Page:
Instead, I asked myself how I could become “worthy” of my sufferings. My emotions were happening whether I wanted them to or not. That meant that Life was happening. By accepting my emotions, I had to accept Reality. Death is Reality, even if it happens to a loved one way too young. How could I accept my suffering, and not become a whiner? Not act out with nefarious activities? Not run amok with a machete in a shopping mall?

The answer came in this project. Today I talked to a pastor here in Hooper Bay, AK. He wouldn’t agree to an interview. The reasons don’t matter, but he did talk to me at length about my story, his story, and the village’s story. He said that he found meaning for his life through God. Once that happened, all the holes in his heart from past trauma, abuse, etc. became filled. This is essentially what Viktor Frankl says, too.

Viktor Frankl survived Auschwitz not because he was more physically fit as other prisoners, nor because he was a doctor & received special treatment. He survived because he was mentally more fit than others. Having studied psychology many years, Frankl understood the machinations of his mind, at different levels of reaction from his first day arriving at the camp, to his hundredth day.

Frankl described two areas where he found meaning in his suffering: love and academia. Frankl described a moment where he envisioned his wife while on work duty. Whether she was alive or not, didn’t matter. He saw her image in his mind, and loved her with no attachment. He committed to his love for her, from that moment onward to his death. This moment helped him to not dwell on the past, nor too far into the future, but instead find peace even in the wretched conditions of his present moment. (Part One)

The academia piece occured when Frankl was in the throes of despair, wondering if he should kill himself. When he reached into his pocket, instead of bread, he found a piece of paper. With a wet finger in a pile of dirt, he scratched out highly abbreviated notes to the manuscript of a scientific paper that he was forced to give up to the SS guards while being admitted to Aushwitz. Frankl realized that he could re-create much of the manuscript in his mind, going over key areas to embed them in his memory. Thinking of the joy publishing this manuscript would bring, Frankl found a reason to keep on living. He found joy in that moment with the dirt & paper, simply exercising his mind. Whether he lived or died before publishing the paper was unknown to him, and didn’t matter. He overcame the apathy & fear of making decisions that was common in the camp, resulting from the fear of the Unknown. Nobody knew their day of death, but it loomed over each prisoner every day. Some prisoners became emotionally crippled by this fear, and died early on in their captivity. Frankl’s desire to conduct lectures on his published manuscript overcame this fear. (Part One)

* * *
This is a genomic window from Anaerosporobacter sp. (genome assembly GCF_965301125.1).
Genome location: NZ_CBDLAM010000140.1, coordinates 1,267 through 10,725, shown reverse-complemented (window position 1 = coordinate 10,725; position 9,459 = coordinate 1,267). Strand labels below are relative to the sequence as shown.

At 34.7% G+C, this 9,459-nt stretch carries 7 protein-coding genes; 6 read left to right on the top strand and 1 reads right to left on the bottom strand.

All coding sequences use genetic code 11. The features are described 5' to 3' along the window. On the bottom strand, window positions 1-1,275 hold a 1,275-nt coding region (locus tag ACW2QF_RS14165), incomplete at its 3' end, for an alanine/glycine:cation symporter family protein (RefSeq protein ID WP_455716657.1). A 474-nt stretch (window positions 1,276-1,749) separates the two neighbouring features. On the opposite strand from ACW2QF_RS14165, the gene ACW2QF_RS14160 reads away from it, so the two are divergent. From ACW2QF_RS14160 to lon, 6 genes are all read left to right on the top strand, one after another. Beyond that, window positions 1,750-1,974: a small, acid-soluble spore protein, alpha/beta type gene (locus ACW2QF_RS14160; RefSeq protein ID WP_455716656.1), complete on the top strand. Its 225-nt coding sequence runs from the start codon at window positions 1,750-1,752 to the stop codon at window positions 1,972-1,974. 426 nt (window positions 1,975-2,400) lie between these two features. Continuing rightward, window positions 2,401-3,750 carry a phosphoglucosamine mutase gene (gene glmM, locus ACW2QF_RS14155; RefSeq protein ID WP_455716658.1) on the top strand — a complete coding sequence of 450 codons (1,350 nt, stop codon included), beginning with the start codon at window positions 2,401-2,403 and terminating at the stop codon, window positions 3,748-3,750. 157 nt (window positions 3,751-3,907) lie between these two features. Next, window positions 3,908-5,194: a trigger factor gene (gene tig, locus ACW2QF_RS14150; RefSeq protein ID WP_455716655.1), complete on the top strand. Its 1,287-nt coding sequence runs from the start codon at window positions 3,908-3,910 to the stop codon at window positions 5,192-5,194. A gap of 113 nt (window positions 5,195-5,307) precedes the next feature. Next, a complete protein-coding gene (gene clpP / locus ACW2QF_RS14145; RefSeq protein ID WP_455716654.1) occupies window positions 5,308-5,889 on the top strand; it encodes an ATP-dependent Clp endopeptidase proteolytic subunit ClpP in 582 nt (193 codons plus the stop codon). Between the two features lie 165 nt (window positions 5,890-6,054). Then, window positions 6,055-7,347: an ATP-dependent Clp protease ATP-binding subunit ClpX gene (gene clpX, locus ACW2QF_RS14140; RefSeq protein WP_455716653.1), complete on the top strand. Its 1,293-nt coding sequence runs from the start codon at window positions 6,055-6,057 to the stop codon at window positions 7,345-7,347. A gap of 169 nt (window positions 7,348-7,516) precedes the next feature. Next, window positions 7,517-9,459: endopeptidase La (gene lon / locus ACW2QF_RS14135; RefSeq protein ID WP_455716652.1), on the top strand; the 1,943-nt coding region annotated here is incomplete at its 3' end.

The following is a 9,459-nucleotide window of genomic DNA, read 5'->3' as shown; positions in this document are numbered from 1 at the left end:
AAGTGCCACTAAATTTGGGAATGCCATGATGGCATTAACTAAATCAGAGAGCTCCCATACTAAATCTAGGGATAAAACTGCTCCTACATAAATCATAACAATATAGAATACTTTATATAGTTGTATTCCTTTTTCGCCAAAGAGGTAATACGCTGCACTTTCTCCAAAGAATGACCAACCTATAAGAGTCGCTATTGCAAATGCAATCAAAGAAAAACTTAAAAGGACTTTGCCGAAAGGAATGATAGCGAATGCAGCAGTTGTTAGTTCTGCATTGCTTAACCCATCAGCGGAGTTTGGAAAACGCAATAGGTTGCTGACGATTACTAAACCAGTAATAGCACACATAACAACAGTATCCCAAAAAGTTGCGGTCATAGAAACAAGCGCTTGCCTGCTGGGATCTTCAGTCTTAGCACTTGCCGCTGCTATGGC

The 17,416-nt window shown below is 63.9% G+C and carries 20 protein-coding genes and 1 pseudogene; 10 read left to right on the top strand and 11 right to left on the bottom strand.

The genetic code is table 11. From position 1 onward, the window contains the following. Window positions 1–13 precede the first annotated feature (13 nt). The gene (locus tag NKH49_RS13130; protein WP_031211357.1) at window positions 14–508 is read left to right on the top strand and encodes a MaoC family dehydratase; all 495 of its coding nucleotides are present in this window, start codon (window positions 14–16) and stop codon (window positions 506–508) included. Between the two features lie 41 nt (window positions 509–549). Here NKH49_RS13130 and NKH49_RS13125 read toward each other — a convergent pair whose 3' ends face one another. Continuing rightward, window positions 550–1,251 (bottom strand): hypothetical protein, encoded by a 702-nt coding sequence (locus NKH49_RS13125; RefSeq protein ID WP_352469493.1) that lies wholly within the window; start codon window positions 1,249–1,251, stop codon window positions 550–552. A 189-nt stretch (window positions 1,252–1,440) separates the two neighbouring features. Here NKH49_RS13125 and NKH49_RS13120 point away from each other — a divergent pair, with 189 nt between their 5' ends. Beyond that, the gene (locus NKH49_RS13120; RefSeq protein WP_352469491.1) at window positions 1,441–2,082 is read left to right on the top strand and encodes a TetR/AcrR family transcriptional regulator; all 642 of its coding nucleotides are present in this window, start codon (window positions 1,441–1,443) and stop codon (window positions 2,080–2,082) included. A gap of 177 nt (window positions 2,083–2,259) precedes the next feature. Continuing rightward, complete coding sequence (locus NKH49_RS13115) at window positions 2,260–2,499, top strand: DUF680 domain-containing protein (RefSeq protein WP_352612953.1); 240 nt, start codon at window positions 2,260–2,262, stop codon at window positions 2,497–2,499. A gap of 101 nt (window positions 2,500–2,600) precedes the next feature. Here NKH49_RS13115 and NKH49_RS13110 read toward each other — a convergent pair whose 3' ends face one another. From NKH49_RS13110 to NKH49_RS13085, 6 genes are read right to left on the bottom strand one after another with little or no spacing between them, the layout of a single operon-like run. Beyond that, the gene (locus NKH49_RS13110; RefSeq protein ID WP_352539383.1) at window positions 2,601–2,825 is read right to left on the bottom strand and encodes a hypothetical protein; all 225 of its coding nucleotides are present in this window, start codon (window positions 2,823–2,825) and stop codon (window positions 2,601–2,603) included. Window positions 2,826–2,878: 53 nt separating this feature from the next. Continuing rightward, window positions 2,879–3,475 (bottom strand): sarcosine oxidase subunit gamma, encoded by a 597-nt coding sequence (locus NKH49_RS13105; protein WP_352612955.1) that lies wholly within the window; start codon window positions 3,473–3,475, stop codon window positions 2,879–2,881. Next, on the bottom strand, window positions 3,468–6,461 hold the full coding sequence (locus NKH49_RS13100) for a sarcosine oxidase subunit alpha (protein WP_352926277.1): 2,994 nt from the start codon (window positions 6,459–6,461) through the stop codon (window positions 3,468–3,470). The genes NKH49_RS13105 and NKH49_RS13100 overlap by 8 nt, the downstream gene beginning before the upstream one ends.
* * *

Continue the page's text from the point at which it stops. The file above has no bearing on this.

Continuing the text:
“Emotion, which is suffering, ceases to be suffering as soon as we form a clear & precise picture of it.” (pg. 82) What I believe Frankl says here is finding perspective. When a person finds a reason for their suffering, they no longer suffer. I wish I could say I no longer grieve my brother, but that wouldn’t be true. However, I don’t feel as miserable as I did 10 months ago, when returning from Chicago and helping my mom in the rehab center yet again, to face a boss & colleagues who had ZERO understanding of my situation, and no compassion for any loss in my productivity.

In fact, coming back again to the gift of this grief, I feel grateful for my grief. It allowed me to dream big, and to find the courage to follow that dream, thus giving tremendous meaning to my life. It allowed me to grieve earlier traumas, in a real & sincere way, closing the loop on some unfinished emotional business from my past.  The pastor from today, and many other interviewees say the same thing: find meaning in your life. That’s what keeps you going.

This grief opened me up to a larger cosmic force, to put aside my piddly ego, and use my creative talent as a vessel for deeply personal & highly inspirational stories to be revealed. While there is a certain aspect of this project that is my personal journey, the real story is the people I interview, and their courage to share their success over suffering. In turn, I become worthy of my own.